Most kids who are keen on the stock market get their inspiration from investment-minded parents. To be soundly schooled in the market, it is best for your children to invest real money -- yours or theirs. It's hard to capture a kid's imagination with hypothetical stock picks.
Investing can be fun when kids buy into companies they know, such as fast-food chains or computer makers. You can also tap your youngster's enthusiasm by suggesting they choose to follow stocks of highly visible firms in your hometown. Of course, investing real money means real money may be lost.
With some exceptions, children are better off investing in individual stocks rather than a mutual fund. Funds offer diversification, but they are not necessarily well suited to teaching your kids about the market. With stock, children are introduced to the idea of owning a piece of a known company that they can follow. This can spark a lasting interest in finance that will hold them in good stead later in life.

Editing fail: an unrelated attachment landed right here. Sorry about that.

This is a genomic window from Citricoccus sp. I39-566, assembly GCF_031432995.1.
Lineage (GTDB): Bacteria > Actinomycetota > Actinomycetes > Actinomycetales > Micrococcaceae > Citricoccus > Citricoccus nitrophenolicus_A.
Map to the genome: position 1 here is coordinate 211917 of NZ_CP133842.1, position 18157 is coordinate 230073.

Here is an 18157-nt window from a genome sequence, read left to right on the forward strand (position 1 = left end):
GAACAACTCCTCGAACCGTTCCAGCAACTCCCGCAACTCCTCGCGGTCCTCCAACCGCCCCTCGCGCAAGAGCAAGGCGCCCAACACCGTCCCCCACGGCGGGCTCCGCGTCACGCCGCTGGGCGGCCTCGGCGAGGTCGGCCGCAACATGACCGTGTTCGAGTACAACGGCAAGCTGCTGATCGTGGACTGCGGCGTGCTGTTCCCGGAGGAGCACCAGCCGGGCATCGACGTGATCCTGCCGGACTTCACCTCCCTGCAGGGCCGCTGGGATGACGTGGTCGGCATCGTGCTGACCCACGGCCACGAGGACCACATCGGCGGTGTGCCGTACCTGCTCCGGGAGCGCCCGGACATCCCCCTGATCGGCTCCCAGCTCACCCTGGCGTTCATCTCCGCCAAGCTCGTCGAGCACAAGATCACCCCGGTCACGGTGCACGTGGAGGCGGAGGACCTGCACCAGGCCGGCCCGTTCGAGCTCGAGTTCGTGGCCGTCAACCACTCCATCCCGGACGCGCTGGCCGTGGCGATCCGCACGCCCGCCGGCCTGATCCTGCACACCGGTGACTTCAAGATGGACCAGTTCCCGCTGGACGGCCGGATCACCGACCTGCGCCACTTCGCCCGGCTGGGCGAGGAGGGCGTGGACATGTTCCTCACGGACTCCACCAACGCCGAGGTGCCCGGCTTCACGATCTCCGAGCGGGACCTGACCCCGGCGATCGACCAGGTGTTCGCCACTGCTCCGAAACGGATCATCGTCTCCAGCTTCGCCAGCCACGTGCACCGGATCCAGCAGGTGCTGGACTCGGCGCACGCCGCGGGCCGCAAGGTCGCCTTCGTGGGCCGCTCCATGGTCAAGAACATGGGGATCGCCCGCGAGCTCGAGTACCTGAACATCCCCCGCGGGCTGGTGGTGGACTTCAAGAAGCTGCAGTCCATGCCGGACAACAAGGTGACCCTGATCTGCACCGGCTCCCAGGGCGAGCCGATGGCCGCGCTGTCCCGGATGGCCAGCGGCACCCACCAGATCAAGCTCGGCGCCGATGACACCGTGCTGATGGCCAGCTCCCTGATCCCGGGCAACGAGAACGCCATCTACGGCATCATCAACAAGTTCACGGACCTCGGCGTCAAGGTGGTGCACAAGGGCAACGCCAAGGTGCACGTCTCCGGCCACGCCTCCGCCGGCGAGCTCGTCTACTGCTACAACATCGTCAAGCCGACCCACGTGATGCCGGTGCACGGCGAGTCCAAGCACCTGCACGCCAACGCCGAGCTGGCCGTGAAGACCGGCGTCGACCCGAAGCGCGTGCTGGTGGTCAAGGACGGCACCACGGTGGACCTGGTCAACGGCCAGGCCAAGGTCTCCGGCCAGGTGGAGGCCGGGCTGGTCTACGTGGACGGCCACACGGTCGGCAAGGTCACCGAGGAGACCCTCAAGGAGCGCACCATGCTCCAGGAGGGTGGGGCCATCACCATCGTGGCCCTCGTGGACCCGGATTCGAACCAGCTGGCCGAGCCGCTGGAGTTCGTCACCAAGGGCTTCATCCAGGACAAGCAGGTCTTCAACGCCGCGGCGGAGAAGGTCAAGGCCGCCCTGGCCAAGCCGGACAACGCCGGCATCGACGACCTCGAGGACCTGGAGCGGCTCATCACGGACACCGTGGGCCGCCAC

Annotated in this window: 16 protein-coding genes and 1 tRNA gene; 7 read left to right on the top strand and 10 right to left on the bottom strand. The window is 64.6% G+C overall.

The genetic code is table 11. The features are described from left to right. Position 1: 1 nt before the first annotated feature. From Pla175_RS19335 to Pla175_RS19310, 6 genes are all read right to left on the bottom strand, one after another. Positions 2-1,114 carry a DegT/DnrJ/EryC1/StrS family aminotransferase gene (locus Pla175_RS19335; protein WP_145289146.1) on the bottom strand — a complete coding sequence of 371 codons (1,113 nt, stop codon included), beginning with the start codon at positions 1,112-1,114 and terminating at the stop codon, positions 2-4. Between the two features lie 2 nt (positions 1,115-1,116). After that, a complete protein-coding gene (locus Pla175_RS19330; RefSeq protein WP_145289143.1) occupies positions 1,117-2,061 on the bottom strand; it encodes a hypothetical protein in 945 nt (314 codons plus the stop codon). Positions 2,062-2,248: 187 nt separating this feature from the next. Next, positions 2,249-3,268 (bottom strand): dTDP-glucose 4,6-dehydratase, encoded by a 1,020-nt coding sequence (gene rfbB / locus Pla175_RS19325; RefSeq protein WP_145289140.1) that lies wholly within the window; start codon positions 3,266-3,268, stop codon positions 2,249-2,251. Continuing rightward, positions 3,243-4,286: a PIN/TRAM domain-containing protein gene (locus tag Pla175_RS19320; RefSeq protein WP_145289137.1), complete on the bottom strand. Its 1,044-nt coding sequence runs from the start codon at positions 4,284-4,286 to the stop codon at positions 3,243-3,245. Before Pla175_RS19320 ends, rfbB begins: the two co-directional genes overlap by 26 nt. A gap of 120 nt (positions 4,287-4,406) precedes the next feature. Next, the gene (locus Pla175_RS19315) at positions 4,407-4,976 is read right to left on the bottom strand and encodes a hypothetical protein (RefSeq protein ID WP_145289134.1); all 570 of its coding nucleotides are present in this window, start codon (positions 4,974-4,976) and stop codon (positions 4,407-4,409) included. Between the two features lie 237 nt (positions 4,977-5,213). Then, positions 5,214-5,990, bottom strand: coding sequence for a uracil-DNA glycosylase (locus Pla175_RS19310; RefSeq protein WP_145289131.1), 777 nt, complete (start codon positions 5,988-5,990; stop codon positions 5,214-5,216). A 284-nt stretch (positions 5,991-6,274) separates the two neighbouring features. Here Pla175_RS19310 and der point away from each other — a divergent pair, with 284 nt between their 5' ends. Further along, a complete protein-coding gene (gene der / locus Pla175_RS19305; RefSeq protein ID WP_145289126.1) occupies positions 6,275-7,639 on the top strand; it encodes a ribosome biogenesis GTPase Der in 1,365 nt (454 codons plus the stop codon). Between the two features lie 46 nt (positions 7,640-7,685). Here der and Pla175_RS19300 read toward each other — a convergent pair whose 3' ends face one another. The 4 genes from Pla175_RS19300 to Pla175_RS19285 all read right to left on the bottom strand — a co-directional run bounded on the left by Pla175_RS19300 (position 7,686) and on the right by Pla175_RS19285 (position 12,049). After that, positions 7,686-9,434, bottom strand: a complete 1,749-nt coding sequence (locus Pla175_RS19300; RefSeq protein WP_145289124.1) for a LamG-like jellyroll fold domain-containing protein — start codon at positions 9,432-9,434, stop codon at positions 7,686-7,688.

Be aware that minors generally aren't allowed to have investments in their own name. This means you will have to find a way to hold it for them. There are a few ways to do this, including opening a custodial account, a joint account, or simply keeping the investments in your personal account.
The third option may be the best, according to MSN Money Columnist Liz Pulliam Weston. Otherwise your child's assets could limit the amount of financial aid he or she is offered when it comes time for college. Weston also recommends buying shares through an online broker, to avoid the hefty fees brick-and-mortar brokerage firms often charge.
By Marshall Loeb